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Asmudjo Jono Irianto
The term "exhibition" is important here because it is a channel for the motives and goals of the art practices, mediated in the art world. Without the exhibition, a work remains as a silenced power. That is why art exhibitions and their supporting infrastructure form a very important part in the practice of the contemporary art practices. But can we have a "common" understanding that is "similar," in relation with the art paradigms and discourses? Naturally, the answer is "no," as we know that the reality is not like it, and that without problems, an exhibition space remains merely a dead space that brings us to no "richness."
The Problems and Risks
An art exhibition, no matter how big or small, always represents a "problem" that actually is composed of complex "reality," layered and arbitrary. An art exhibition, therefore, indirectly "accommodates" myriad interests and matters related to its existence. Thus what is being brought up as "the matter" by the organizer of the exhibition (or the curator) is a part of the richness and complexity of the discussion that may arise. Of course, an exhibition mainly shows "the matter" offered by the curator, although it is highly probable that other parties may see that "the matter" is not represented, is unseen, or inappropriate there. This is naturally related to the conflicting interests among the many parties, whether in the same or different standpoints. It is the consequence of the contemporary art"especially through an exhibition"to become the conflict arena or those interests, complete with all the discussion variables that may be brought up, with all the parameters or the justifying tools that may be used. In other words, the same topic can be discussed or justified with myriad points of view that can be very different to each other, and if necessary, there can be no meeting points. This reality is not necessarily wrong, at least the contemporary art exhibition can be a channel for critical discussions for anyone who wants to be involved"be it in the coffee shops or in the well-known mass media.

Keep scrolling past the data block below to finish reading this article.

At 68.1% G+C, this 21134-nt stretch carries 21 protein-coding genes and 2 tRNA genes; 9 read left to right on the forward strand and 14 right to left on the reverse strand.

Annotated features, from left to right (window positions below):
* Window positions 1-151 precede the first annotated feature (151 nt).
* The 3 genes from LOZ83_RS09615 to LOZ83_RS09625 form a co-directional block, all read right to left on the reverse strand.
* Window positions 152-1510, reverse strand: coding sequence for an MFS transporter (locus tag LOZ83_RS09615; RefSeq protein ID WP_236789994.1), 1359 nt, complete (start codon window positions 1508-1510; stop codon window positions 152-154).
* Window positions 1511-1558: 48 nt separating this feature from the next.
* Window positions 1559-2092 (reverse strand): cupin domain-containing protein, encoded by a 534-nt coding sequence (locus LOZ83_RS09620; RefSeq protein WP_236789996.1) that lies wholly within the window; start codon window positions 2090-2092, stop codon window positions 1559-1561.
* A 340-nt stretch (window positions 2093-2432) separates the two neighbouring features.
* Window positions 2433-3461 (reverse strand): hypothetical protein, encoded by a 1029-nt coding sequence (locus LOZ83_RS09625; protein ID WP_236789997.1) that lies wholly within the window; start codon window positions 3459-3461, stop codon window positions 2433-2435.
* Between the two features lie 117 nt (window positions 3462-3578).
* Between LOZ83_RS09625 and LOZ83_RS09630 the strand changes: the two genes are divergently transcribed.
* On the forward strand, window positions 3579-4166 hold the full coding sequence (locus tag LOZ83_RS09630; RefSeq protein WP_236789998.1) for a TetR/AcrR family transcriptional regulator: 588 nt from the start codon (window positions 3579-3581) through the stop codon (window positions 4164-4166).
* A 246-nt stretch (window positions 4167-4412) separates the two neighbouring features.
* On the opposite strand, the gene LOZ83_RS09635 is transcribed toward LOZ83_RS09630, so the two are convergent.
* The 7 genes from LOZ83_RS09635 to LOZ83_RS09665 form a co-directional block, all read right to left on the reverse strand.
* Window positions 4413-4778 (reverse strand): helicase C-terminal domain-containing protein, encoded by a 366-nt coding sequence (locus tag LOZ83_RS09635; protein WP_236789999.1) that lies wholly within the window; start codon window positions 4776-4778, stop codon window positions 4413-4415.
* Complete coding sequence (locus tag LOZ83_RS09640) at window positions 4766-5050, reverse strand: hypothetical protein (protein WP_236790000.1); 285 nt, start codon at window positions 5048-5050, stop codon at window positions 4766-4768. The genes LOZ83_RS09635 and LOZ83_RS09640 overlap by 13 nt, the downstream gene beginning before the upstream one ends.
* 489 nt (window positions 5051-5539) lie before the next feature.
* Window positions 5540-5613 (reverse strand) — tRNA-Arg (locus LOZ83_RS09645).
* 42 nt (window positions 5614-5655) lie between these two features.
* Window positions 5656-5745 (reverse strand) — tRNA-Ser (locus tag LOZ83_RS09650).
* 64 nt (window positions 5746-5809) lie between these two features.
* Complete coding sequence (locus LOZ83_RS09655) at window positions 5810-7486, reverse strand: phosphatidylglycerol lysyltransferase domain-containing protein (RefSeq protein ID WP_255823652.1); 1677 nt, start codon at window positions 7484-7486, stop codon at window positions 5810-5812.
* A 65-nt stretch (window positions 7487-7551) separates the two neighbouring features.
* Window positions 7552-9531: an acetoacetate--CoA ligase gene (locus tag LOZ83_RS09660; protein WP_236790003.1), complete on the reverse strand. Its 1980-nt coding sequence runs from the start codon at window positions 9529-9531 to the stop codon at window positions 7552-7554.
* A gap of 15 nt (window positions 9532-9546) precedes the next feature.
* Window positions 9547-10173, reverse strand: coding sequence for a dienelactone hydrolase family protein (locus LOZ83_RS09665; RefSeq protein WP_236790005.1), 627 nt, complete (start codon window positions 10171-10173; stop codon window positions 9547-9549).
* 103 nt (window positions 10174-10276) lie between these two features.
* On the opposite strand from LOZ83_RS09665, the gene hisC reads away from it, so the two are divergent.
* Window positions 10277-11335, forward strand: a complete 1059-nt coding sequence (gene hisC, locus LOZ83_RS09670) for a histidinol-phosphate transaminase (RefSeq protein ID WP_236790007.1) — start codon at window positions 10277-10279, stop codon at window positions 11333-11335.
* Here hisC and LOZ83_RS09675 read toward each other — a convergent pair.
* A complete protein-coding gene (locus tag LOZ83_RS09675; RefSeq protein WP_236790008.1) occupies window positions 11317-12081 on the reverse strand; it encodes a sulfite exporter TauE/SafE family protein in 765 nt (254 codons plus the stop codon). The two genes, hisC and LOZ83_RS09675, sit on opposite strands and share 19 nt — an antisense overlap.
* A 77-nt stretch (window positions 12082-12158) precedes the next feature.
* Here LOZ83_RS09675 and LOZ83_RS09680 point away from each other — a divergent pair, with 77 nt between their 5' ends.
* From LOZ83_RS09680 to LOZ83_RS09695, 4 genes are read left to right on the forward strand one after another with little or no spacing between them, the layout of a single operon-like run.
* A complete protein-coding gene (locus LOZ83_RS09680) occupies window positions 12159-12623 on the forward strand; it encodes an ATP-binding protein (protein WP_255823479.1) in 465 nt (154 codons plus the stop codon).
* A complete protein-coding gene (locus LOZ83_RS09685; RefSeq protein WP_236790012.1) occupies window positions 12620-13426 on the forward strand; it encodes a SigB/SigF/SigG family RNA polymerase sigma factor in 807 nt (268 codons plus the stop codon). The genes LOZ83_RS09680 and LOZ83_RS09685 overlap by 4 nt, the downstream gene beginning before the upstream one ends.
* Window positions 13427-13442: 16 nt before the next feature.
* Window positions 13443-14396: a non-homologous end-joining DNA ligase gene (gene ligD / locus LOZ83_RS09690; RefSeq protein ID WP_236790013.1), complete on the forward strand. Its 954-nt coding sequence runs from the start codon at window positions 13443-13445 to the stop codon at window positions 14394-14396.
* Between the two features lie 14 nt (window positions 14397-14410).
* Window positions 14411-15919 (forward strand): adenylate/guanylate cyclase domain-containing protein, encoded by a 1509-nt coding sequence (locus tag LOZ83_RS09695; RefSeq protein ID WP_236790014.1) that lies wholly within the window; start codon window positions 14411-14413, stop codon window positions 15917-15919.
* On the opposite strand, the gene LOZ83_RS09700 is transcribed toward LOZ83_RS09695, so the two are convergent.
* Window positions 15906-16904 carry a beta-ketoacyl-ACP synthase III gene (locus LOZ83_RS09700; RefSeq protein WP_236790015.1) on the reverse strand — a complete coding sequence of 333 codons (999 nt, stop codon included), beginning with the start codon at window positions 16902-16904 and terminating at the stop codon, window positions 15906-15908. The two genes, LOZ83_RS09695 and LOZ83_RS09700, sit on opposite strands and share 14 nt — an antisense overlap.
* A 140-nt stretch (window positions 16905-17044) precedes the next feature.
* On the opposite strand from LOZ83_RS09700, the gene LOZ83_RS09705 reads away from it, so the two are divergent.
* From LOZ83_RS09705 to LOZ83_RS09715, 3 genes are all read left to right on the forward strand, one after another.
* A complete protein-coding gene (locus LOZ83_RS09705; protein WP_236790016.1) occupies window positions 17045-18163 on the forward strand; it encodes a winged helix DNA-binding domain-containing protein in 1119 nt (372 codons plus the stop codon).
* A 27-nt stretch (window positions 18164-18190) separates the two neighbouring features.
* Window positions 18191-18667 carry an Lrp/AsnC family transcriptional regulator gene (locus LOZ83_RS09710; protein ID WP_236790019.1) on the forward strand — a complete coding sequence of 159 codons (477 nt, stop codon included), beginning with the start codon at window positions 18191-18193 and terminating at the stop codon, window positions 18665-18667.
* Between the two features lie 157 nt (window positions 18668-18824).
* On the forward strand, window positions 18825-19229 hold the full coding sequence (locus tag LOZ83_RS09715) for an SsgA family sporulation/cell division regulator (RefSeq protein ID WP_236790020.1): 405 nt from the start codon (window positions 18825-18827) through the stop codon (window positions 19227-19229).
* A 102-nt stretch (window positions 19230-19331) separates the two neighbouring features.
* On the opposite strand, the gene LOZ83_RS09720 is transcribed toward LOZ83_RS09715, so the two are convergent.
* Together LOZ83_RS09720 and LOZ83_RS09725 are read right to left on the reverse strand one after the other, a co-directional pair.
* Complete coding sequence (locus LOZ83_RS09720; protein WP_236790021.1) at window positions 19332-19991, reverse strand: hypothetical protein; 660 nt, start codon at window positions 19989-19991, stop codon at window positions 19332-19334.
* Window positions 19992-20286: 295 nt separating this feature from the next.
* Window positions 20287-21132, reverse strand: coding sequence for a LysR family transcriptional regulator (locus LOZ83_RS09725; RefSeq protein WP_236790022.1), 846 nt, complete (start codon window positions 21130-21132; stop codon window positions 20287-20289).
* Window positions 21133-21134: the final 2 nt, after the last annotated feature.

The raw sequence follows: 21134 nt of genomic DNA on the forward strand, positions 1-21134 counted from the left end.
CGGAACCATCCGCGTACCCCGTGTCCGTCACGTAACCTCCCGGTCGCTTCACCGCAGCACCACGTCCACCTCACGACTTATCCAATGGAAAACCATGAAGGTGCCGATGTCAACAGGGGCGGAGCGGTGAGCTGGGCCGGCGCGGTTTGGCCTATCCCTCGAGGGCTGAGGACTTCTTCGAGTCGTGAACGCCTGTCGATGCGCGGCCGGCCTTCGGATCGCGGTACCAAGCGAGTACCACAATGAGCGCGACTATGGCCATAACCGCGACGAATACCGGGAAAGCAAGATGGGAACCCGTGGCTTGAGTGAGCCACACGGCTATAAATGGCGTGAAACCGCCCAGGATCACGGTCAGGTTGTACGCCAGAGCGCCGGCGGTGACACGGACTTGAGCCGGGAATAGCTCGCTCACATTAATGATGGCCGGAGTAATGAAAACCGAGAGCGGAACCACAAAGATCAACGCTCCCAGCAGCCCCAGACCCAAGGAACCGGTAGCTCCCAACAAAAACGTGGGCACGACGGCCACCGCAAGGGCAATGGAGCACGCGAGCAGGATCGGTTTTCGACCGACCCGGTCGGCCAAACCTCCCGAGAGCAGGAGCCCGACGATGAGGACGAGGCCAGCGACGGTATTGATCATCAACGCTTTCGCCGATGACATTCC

An "exhibition," derived from the "curious" and "analytical" attitudes of the West surely has many paradoxes in store "at the moment." The contemporary art exhibition, in particular, is steeped in such paradoxes. How is it possible for us to believe in a true contemporary art exhibition, while contemporary art practices are resistant to the efforts to build a whole and definite understanding about them. Behind these paradoxes and "impossibility", however, lies the enchantment to discuss, debate, and display the contemporary art. Perhaps in the developed countries, contemporary art exhibitions "make life more alive." That is why in the rich and developed countries, art museums and great periodic exhibition are built and supported by public fund. It is easy to guess that the "hot" discussion related to the practice and presentation of contemporary art becomes an unavoidable part of the contemporary art exhibitions in the West. We know that at times the famous Whitney Biennale in the US creates a "heat wave" of debates between the supporting and the opposing parties. Not only the ones in the "art world" participate in the debate; a work of contemporary art can be turned into a political commodity for the mayor of New York when he banned the display of an YBA artist, Chris Ofili in New York, due to its depiction of a black Virgin Mary and included elephant dung in his painting.
Many of the positive aspects of contemporary exhibitions do not appear in the exhibition of Modernist works. As it appear again as a representational area, the contemporary art via its display opens the way to discussions on the contemporary culture, including the cultural discourse, which in this case are the cultural theories and studies. It is understandable that the discourse brought up in a contemporary art exhibition often touches no artistic realms, but instead talks about the matters that the art portrays. In this case the priority is the presentation layers: the reality that the artist is trying to portray. It is common in contemporary art exhibitions, not only in developed countries but also in the developing ones, the curator focuses more on justifying the importance of his or her exhibition by using the latest cultural theories. This is the trend, and it is not necessarily wrong to follow trends. This is simply a matter of choices, and related to the interest sought. In other words, a curator can also organize an exhibition that focuses on the debates about formal aspects of the displayed works.